It is noteworthy that in the same month these critical articles were published, articles in the Netherlands appeared with headlines like Pronk [the former Minister for Development and Cooperation] gives Srebrenica refugees more money (ANP, 25 October 1995). After the discovery of mass graves in and around Srebrenica in early 1996, articles detailing how the Dutch Government was again donating money to the refugees of Srebrenica makes it seem as though the Dutch Government was trying to cover up the role of the Dutch Blue Helmets and to avoid making apologies.

To this day, no one can be sure how great the Ministry of Defense’s influence on the media coverage of Srebrenica was. According to Carolien Brugsma, editor at NOVA (a news program on Dutch television) from 1992 to 1999, the Ministry of Defense was responsible for hiding or “misplacing” reports. Brugsma believes that the government did not care about the Open Government Act, which creates a public right of access to government information and actively worked to prevent access. Journalists Frank Westerman and Bart Rijs agree: the Ministry of Defense was determined to keep the focus of public debate on the United Nations rather than on the Dutch Government in order to protect the well-being and reputation of the Dutchbatters, who were already having to cope with public humiliation.[2]

Recent publications had indicated Dutchbatters were willing to talk, but who had, in the end, chosen to remain silent, perhaps to save the reputation of their commander, Lieutenant-Colonel Karremans. According to Dutchbat veteran Derk Zwaan, the blockade on information and veterans’ unwillingness to speak about Srebrenica no longer exists. He said, “No one was talking, afraid that they would only put more oil on the fire. But now that Karremans will not be prosecuted, people start talking.” This led to a number of revealing articles in May and June 2015 with headlines that included Minister stopped air force (Tubantie, 30 May 2015) and Photos of Srebrenica possibly exist (De Gelderlander, 15 June 2015).

Due to the Dutch Ministry of Defense’s intrusive relationship with the press between 1992 and 1995, the press tended to focus on the failures of the United Nations and the Dutch Government instead of investigating the sequence of wartime events. Incomplete reporting eventually resulted in overlooked facts. It is hard to conclude to what extent such omissions are attributable to the journalists and the media given that their task to provide accurate information was made difficult by the Ministry of Defense as well as by Serb restrictions on in-country journalists.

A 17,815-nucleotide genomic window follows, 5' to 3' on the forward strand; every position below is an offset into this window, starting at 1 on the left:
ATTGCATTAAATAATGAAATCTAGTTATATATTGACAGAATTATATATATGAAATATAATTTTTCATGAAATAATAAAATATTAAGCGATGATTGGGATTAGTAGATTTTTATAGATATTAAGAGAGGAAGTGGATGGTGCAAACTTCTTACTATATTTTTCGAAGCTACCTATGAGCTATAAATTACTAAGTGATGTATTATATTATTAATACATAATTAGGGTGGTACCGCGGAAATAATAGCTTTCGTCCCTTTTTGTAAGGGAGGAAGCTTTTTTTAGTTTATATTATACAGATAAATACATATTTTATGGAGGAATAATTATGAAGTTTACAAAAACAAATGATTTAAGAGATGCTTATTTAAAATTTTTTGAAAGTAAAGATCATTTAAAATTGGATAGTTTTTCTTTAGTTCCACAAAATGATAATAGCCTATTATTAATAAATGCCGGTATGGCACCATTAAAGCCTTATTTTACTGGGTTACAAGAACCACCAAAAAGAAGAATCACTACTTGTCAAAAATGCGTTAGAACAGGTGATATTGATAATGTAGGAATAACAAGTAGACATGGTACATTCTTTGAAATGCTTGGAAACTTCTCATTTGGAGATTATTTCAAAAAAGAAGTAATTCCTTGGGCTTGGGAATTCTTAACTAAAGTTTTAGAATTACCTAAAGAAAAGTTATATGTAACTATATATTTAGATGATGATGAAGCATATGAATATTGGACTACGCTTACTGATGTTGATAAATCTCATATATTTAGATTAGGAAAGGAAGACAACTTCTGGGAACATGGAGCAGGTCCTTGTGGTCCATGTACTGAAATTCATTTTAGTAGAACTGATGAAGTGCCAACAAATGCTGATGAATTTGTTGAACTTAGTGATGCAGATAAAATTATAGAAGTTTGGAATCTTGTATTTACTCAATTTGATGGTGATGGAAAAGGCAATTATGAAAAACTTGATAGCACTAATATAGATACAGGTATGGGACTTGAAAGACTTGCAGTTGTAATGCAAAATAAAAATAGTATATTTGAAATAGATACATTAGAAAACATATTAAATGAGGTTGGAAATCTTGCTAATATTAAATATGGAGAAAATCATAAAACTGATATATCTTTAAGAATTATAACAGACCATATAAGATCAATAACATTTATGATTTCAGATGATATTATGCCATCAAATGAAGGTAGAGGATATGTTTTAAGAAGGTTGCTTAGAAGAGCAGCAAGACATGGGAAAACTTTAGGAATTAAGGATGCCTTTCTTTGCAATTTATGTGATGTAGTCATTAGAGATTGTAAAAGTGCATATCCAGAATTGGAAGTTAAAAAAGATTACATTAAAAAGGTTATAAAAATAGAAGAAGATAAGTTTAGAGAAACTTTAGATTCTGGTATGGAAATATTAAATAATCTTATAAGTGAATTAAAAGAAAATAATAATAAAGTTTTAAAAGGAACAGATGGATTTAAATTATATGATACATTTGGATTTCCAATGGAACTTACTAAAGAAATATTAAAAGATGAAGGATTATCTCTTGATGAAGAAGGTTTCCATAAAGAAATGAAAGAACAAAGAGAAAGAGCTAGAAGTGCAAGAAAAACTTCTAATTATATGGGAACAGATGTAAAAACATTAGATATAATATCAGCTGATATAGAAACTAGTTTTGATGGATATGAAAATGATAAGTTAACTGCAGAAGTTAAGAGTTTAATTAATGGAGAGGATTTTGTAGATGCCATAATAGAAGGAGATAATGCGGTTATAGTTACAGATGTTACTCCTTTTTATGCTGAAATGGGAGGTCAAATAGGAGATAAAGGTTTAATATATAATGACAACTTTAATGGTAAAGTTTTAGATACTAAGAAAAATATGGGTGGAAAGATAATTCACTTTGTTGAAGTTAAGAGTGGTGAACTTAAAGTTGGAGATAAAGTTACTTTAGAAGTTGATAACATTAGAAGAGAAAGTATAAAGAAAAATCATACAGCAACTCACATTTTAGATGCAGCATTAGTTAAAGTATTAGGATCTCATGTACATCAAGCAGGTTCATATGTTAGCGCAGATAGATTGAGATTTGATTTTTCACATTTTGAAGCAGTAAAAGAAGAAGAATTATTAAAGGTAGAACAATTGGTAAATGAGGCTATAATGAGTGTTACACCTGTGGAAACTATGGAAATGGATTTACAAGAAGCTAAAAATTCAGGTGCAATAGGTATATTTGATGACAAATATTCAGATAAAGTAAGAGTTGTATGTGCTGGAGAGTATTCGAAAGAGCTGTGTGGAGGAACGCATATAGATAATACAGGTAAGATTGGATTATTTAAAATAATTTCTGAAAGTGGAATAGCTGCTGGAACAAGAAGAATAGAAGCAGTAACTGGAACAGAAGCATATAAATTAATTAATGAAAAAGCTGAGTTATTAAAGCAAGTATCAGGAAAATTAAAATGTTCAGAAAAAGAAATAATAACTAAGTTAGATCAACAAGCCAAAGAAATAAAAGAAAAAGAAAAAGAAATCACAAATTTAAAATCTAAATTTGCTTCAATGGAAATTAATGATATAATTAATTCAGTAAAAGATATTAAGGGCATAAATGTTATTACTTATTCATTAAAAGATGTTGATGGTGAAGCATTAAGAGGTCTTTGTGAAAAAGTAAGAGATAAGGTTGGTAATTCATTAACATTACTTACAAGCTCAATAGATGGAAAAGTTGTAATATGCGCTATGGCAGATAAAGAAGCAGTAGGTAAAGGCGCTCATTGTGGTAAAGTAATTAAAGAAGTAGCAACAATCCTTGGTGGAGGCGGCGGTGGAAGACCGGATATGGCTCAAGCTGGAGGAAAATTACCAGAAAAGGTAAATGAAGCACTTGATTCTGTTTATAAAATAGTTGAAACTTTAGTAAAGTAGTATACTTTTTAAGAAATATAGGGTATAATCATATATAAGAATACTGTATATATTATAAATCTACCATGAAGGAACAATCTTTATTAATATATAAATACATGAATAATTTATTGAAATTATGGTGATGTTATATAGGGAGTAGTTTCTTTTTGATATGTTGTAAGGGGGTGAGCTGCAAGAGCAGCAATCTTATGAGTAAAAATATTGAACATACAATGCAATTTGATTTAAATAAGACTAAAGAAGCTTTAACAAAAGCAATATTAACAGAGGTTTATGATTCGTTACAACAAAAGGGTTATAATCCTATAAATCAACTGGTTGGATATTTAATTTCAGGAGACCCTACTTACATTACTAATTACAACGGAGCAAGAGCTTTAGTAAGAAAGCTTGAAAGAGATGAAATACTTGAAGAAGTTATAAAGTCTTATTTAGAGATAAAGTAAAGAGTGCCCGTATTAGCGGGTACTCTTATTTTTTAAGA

In 2015, the 20-year anniversary of the Srebrenica genocide again led to increased media coverage on the subject. A documentary was released on Dutch television in July 2015, revealing new facts on the disputed history, including documentation of mass graves around Srebrenica recorded at the time of the massacre. Hopefully, new perspectives and information will lead to the truth about what happened in Srebrenica and will provide greater insight into the role played by the Dutch and others that led to this terrible tragedy.

Additional Reading

Heuvelman, A., Fennis, B. (2011). Mediapsychologie. Den Haag: Boom Lemma.

Raad voor Media en Ontwikkeling (2003). Over het Krachtveld tussen Burger, Media en Politiek. Den Haag: Sdu Uitgevers.


[1] Rijsdijk, E. (2014). Europe’s worst massacre. The making of Srebrenica into a global area. Skript Historisch Tijdschrift, 24(1), 49-64.

[2] Wieten, J. (2002). Srebrenica: een ‘veilig’ gebied. Deelstudie: Srebrenica en de journalistiek. Nederlands Instituut voor Oorlogsdocumentatie (NIOD). 

Anna Idzinga

Anna Idzinga is a former intern of the Post-conflict Research Center in Sarajevo. She holds a BSc in Cutural Anthropology and Development Sociology and is currently enrolled in a LLM in Public International Law at the University of Amsterdam. She is interested in human rights and hopes to continue working for organizations that care for human rights.

Milou Liebregts is a former intern at Post-Conflict Research Centre in Sarajevo. She holds a BA in Cultural Anthropology and Sustainable Development Sociology and is currently completing her MA in Conflict Studies at the University of Nijmegen.